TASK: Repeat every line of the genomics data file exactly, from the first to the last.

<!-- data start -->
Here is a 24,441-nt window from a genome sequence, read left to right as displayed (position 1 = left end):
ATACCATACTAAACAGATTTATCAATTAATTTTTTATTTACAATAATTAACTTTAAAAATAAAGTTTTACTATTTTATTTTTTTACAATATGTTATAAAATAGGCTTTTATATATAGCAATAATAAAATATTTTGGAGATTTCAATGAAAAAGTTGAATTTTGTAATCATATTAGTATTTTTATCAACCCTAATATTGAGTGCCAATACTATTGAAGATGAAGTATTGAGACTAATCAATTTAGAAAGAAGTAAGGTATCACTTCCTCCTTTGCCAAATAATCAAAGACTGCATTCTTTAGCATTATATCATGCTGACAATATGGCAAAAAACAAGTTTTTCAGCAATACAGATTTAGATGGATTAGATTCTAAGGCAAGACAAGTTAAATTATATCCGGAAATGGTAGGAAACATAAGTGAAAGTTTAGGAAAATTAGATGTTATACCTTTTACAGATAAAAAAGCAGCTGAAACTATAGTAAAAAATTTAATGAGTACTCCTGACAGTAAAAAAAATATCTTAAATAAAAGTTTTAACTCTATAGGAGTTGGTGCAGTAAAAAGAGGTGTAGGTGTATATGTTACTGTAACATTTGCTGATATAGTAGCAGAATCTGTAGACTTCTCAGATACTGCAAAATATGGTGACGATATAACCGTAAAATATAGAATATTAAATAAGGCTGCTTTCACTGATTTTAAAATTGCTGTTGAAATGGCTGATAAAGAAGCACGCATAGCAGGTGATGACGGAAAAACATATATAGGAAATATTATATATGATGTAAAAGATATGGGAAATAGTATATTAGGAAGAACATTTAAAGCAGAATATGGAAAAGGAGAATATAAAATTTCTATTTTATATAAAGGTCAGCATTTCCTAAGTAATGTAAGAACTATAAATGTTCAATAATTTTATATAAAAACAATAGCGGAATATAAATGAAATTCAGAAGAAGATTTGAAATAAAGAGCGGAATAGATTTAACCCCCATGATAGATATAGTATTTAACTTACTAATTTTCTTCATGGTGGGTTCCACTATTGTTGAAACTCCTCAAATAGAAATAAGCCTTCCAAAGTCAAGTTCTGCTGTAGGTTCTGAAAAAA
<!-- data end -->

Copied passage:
Here is a 24,441-nt window from a genome sequence, read left to right as displayed (position 1 = left end):
ATACCATACTAAACAGATTTATCAATTAATTTTTTATTTACAATAATTAACTTTAAAAATAAAGTTTTACTATTTTATTTTTTTACAATATGTTATAAAATAGGCTTTTATATATAGCAATAATAAAATATTTTGGAGATTTCAATGAAAAAGTTGAATTTTGTAATCATATTAGTATTTTTATCAACCCTAATATTGAGTGCCAATACTATTGAAGATGAAGTATTGAGACTAATCAATTTAGAAAGAAGTAAGGTATCACTTCCTCCTTTGCCAAATAATCAAAGACTGCATTCTTTAGCATTATATCATGCTGACAATATGGCAAAAAACAAGTTTTTCAGCAATACAGATTTAGATGGATTAGATTCTAAGGCAAGACAAGTTAAATTATATCCGGAAATGGTAGGAAACATAAGTGAAAGTTTAGGAAAATTAGATGTTATACCTTTTACAGATAAAAAAGCAGCTGAAACTATAGTAAAAAATTTAATGAGTACTCCTGACAGTAAAAAAAATATCTTAAATAAAAGTTTTAACTCTATAGGAGTTGGTGCAGTAAAAAGAGGTGTAGGTGTATATGTTACTGTAACATTTGCTGATATAGTAGCAGAATCTGTAGACTTCTCAGATACTGCAAAATATGGTGACGATATAACCGTAAAATATAGAATATTAAATAAGGCTGCTTTCACTGATTTTAAAATTGCTGTTGAAATGGCTGATAAAGAAGCACGCATAGCAGGTGATGACGGAAAAACATATATAGGAAATATTATATATGATGTAAAAGATATGGGAAATAGTATATTAGGAAGAACATTTAAAGCAGAATATGGAAAAGGAGAATATAAAATTTCTATTTTATATAAAGGTCAGCATTTCCTAAGTAATGTAAGAACTATAAATGTTCAATAATTTTATATAAAAACAATAGCGGAATATAAATGAAATTCAGAAGAAGATTTGAAATAAAGAGCGGAATAGATTTAACCCCCATGATAGATATAGTATTTAACTTACTAATTTTCTTCATGGTGGGTTCCACTATTGTTGAAACTCCTCAAATAGAAATAAGCCTTCCAAAGTCAAGTTCTGCTGTAGGTTCTGAAAAAA